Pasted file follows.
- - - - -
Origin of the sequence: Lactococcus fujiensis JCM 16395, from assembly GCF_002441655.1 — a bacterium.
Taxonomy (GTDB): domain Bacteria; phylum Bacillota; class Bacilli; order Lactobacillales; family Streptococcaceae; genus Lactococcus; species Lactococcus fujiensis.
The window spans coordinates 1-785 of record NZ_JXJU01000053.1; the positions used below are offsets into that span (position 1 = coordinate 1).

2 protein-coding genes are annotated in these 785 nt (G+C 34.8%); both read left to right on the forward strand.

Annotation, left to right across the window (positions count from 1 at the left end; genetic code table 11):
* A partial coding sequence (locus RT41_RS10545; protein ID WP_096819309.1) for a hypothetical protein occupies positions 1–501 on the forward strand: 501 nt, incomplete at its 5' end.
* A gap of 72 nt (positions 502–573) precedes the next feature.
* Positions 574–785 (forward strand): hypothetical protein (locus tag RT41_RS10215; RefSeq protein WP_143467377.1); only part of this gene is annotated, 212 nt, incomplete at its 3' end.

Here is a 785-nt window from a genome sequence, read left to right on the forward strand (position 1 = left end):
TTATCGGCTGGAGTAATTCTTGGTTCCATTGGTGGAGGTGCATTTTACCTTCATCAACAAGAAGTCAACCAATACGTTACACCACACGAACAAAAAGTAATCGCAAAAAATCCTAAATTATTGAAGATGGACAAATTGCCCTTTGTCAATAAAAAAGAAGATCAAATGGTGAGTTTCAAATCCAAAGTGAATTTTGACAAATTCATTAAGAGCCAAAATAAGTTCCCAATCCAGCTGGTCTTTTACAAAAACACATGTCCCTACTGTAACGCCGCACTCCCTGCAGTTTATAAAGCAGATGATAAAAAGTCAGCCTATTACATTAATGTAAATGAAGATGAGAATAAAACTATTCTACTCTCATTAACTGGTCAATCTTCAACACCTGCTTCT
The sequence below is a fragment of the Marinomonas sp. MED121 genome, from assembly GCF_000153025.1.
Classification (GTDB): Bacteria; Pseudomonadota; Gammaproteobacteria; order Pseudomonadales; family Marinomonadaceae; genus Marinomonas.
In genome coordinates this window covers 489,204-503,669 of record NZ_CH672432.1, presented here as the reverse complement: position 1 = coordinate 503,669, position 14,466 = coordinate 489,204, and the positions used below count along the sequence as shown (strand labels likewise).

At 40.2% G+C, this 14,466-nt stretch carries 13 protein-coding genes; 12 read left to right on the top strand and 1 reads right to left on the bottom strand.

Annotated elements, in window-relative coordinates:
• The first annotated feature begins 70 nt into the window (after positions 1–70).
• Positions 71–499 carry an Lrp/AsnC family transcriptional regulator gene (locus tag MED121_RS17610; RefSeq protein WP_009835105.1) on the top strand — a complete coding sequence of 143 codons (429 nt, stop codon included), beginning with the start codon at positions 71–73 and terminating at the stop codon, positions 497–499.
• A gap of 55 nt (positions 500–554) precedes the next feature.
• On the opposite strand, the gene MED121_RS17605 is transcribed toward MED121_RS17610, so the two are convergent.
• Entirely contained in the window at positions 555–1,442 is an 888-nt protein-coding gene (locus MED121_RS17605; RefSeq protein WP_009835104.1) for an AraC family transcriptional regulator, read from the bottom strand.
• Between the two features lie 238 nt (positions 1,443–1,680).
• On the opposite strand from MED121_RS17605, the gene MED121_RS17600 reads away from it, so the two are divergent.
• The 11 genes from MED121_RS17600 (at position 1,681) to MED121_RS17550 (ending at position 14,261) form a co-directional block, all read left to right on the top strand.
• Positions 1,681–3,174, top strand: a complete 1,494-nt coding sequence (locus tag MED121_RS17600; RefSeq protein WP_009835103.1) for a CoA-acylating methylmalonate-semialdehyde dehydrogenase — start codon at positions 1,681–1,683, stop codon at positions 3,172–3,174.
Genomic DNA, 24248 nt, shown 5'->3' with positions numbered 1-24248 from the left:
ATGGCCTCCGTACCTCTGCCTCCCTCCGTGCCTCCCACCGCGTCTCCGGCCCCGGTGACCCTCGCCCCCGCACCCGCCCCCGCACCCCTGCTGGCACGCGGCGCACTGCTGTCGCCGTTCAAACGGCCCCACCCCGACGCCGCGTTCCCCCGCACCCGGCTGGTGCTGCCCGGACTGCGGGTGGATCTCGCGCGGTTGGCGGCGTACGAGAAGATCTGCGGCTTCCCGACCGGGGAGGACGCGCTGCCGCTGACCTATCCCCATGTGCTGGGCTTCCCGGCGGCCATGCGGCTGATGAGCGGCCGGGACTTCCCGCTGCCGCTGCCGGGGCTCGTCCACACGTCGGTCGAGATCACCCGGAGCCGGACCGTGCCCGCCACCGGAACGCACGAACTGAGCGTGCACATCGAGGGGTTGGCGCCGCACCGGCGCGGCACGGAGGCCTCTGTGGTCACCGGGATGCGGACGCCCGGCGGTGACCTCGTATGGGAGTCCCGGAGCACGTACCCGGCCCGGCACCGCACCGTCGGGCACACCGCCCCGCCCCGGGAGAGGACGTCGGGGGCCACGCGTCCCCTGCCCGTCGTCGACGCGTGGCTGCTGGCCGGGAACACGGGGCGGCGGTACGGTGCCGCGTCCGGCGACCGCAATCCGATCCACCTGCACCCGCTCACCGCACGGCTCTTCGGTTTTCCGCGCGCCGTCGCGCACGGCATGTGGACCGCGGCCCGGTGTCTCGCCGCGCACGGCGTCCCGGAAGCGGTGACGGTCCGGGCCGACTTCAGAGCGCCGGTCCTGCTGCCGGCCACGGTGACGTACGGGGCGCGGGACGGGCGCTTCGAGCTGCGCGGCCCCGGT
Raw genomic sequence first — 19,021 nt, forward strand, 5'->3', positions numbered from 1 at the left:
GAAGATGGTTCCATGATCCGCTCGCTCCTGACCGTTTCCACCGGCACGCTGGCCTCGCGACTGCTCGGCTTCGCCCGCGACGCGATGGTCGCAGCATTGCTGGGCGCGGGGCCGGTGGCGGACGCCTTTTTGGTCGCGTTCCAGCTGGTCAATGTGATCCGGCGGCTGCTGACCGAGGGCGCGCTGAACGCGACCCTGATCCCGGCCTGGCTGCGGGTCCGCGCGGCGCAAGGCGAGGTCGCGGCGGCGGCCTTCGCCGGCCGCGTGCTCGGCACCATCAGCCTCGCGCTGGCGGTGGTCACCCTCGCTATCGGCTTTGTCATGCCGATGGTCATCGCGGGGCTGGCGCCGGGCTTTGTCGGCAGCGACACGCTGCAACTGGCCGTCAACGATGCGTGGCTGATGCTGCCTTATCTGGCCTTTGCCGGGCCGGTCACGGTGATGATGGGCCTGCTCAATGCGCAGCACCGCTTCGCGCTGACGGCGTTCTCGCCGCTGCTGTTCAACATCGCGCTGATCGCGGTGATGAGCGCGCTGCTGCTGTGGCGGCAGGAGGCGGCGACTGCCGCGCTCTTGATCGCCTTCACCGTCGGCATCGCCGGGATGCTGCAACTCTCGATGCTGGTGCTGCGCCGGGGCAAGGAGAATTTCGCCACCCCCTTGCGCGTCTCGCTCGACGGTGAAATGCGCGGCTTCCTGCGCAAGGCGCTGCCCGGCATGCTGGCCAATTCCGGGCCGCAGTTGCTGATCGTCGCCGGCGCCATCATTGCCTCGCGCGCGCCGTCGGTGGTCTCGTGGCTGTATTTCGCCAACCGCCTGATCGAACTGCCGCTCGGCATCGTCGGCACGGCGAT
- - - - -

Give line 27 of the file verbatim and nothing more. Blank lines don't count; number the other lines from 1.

Raw genomic sequence first — 19,021 nt, forward strand, 5'->3', positions numbered from 1 at the left: